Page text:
Gifts that give back, 2016

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Lettering by Em click on the link to visit my daughter Em’s Etsy store

Next Tuesday is “Giving Tuesday,” did you know? The link takes you to a Youtube video that explains why Giving Tuesday was created to follow Black Friday and Cyber Monday. I thought today–before Black Friday and Cyber Monday and the day before THANKSgiving–would be a great day to post my annual “gifts that give back” post. More and more we have the opportunity to give gifts that give twice: to the recipient AND to a ministry that practices Biblical generosity. If you have already completed all your Christmas shopping, then this post isn’t for you, but if you’re just starting to think about it (I’m in this camp!), then I hope to give you some good ideas in this post.

And if you have other ideas, please leave a comment and tell me about them! I’d love to hear and share other opportunities to give gifts that give back. Feel free to share this list with others.

GENERAL GIVING

You can use Amazon.com’s Smile program and choose a charity to receive a portion of your purchase price. (Mine is locked in at Compassion International currently, but there are thousands on Amazon’s list.) The link above gives more info, and this program is not just for the holiday season but operates all year.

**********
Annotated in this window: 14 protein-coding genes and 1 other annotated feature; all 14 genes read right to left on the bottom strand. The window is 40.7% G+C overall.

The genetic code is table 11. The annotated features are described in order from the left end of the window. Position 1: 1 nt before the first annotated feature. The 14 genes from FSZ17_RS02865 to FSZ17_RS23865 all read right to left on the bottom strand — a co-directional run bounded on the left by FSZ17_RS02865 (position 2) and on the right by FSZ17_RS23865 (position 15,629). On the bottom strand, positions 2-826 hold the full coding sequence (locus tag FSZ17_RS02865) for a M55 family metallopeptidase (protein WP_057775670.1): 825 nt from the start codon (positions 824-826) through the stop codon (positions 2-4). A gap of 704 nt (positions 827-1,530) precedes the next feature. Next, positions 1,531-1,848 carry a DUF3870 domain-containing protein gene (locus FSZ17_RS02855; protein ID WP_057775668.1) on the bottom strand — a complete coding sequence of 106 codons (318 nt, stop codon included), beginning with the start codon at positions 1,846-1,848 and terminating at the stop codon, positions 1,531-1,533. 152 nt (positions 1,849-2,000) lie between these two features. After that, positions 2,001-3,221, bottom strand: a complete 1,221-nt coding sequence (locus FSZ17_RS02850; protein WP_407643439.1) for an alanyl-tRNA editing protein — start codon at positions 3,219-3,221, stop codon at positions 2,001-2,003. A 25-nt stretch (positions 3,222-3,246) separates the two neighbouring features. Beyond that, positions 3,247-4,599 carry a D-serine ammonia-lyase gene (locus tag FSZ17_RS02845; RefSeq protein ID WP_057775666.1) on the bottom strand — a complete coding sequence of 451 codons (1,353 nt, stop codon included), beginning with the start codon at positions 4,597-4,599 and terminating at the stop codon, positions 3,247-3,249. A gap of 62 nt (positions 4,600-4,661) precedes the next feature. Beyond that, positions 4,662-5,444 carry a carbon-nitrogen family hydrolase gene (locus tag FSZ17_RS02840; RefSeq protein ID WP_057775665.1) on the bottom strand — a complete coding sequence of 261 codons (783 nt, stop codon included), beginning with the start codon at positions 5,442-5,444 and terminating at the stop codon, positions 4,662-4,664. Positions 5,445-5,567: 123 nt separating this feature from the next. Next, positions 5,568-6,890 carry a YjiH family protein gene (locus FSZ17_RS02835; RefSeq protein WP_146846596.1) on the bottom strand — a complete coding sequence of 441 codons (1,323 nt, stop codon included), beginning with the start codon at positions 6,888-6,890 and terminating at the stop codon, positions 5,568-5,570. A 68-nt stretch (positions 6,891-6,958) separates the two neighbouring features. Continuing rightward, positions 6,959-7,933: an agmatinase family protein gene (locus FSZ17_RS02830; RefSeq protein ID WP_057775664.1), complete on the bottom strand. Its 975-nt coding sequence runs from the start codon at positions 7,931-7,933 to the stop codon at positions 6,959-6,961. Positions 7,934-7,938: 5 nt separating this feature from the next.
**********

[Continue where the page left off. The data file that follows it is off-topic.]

FOR THE TEENS/PRETEENS IN YOUR LIFE–OH, AND FOR EVERYONE ELSE, TOO!

Check out www.mudlove.com and Bel Kai.

MudLOVE, based in Winona Lake, Indiana (home of my wonderful in-laws and my alma mater, Grace College), sells made-on-site clay bracelets, necklaces, mugs, and more. The most popular version is stamped with a word or phrase, and you can even custom order a word or phrase that has particular meaning to you. Twenty percent of each purchase goes to provide clean water in Africa, and $5 spent provides an African with clean drinking water for a year. My girls (ages 12, 16, 17, and 19) ALL love them. (Honestly, I do, too!)

Bel Kai, which sells beautiful handmade jewelry, is another company that gives-back, and when the creator of MudLOVE married the creator BelKai, their shop Belove was created. Great story (check it out at the Bel Kai link above) and just as great products!

BIG-TICKET BEAUTY

Hand and Cloth sells gorgeous, one-of-a-kind blankets made from used saris by women rescued from the slave trade in Bangladesh. I’ve featured this ministry before on my blog (https://journeytojen.wordpress.com/2012/09/27/blankets-handmade-by-women-women-handmade-by-god/).  These are perfect buys for the person who appreciates beautiful, handmade artisan items (hmm—maybe that describes you yourself!). They start at $98 dollars and go up to around $200. Check out the blankets at the website—which itself is beautiful—and read their story while you are there. “Blankets handmade by women. Women handmade by God.” Wonderful work! (They also have stockings–each one unique! So cool!)